Tuesday, February 6, 2018

2018-02-06

Trump's suggestion that not applauding him might be treasonous needs to be addressed seriously, even if his mouthpiece claims he was joking. The time is long past to excuse his statements as idiocies and gaffes. When he started his ill-fated term, OK, sure, he didn't know what he was doing, but he's been doing this for over a year now. If we the people, and the men in women in the Senate and the House of Representatives who supposedly represent us, don't hold him accountable for his words and his actions, then we deserve what we get.

It's too easy to brush it off. "He didn't mean it like that!" "He was obviously joking!" "Don't take everything so literally!" And yet if Barack Obama or George W. Bush or Bill Clinton or any other president had intimated that those who opposed them (and they all had people oppose them) just might be guilty of treason, there would be an uproar. A justifiable uproar.

Of course, he's probably trying to turn the focus of the word "treason" away from his campaign, and the investigation into it, and onto others, preferably his political opponents. We shouldn't fall for that. Neither should the Republican colleagues of the Democrats accused. Or are we saying that it will be OK for the next Democratic president to say the same when Republicans fail to genuflect enough? Everyone needs to condemn this and make it clear that it's not OK, not even if it really was a joke.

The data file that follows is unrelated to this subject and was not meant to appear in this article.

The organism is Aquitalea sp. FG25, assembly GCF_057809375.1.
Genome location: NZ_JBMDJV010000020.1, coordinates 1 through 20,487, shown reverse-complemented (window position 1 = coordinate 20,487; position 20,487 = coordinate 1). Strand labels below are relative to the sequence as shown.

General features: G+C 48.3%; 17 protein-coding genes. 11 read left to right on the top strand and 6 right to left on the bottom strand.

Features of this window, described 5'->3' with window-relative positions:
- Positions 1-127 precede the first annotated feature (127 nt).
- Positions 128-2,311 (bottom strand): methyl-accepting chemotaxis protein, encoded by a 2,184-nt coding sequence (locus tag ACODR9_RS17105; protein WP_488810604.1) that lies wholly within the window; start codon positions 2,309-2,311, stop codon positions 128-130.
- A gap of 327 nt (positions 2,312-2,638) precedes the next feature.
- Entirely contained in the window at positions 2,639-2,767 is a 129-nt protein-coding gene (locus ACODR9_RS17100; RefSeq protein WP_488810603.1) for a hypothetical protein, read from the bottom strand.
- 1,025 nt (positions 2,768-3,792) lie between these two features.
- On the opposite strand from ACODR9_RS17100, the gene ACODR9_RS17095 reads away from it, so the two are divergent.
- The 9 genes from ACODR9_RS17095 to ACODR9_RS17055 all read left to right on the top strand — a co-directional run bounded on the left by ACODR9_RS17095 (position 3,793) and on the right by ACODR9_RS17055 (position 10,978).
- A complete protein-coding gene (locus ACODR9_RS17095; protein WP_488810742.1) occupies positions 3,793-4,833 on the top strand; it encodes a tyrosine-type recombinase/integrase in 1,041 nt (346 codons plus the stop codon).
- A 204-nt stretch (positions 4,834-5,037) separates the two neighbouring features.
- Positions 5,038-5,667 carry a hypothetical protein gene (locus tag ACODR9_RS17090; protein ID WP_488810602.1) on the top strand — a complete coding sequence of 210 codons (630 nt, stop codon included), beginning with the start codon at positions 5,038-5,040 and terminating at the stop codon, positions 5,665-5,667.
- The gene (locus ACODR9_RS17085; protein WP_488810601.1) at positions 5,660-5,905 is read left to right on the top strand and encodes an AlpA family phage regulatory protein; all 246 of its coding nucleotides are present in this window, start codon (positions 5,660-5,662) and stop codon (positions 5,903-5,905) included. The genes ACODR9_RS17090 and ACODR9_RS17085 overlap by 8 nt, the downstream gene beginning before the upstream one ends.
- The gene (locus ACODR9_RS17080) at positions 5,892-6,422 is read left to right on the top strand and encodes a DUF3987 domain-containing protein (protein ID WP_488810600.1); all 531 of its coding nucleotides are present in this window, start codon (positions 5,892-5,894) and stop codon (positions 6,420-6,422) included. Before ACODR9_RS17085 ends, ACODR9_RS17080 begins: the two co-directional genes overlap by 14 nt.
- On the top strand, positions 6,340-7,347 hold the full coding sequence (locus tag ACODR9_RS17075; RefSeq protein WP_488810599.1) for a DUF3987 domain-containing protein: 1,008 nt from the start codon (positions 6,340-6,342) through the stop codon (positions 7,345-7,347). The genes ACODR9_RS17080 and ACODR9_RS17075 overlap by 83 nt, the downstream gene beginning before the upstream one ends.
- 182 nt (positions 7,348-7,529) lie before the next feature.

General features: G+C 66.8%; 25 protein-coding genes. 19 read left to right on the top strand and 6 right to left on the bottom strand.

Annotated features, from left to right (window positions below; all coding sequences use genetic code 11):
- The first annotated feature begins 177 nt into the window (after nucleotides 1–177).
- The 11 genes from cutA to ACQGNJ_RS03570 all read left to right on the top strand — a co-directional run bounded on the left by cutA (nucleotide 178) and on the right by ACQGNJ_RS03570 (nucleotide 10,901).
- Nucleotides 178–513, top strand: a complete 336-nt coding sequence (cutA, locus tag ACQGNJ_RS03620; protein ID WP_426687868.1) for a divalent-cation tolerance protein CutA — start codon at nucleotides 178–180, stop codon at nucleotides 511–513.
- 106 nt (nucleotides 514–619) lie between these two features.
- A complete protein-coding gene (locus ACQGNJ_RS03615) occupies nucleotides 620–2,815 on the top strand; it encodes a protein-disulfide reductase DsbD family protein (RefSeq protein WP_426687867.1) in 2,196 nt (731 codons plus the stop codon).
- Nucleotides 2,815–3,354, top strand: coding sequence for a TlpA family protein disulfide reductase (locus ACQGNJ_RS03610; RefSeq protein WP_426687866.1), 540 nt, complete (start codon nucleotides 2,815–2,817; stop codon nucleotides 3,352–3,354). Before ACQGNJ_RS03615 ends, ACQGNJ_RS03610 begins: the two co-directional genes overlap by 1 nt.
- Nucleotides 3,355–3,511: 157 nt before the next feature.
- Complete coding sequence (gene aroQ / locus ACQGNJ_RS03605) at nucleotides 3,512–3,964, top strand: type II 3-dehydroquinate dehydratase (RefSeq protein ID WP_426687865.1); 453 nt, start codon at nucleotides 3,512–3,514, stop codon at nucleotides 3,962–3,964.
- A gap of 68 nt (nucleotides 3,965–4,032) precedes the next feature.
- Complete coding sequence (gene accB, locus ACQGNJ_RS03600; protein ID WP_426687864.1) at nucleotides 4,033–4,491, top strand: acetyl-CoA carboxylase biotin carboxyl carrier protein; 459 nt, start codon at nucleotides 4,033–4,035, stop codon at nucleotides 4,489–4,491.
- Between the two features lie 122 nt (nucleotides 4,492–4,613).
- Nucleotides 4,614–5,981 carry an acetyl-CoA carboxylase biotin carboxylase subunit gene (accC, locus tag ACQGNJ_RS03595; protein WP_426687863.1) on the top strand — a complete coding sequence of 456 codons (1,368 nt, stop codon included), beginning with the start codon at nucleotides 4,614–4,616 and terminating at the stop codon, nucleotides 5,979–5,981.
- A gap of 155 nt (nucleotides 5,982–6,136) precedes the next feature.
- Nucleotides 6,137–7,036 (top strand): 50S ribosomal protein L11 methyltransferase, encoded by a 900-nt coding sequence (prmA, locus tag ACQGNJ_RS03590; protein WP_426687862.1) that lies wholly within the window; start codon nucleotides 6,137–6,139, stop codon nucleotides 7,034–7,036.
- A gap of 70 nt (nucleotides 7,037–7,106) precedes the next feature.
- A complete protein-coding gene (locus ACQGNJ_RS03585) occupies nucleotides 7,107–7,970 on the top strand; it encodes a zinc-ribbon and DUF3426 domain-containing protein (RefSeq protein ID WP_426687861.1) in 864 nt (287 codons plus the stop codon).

Letting the Petulant get away with labeling legitimate investigations as "a witch hunt," insulting politicians (of both major parties) who refuse to toe his line, and implying that refusing to clap for his speech could be called treason lowers the bar and normalizes this autocratic behavior. No, he's not a dictator... yet. Maybe he doesn't even want to be. But allowing ourselves to shrug this off as not a big deal, not worth making a fuss about, could lead us down a slippery slope where someone (perhaps not Trump himself, but someone) does seize control because we let it happen.


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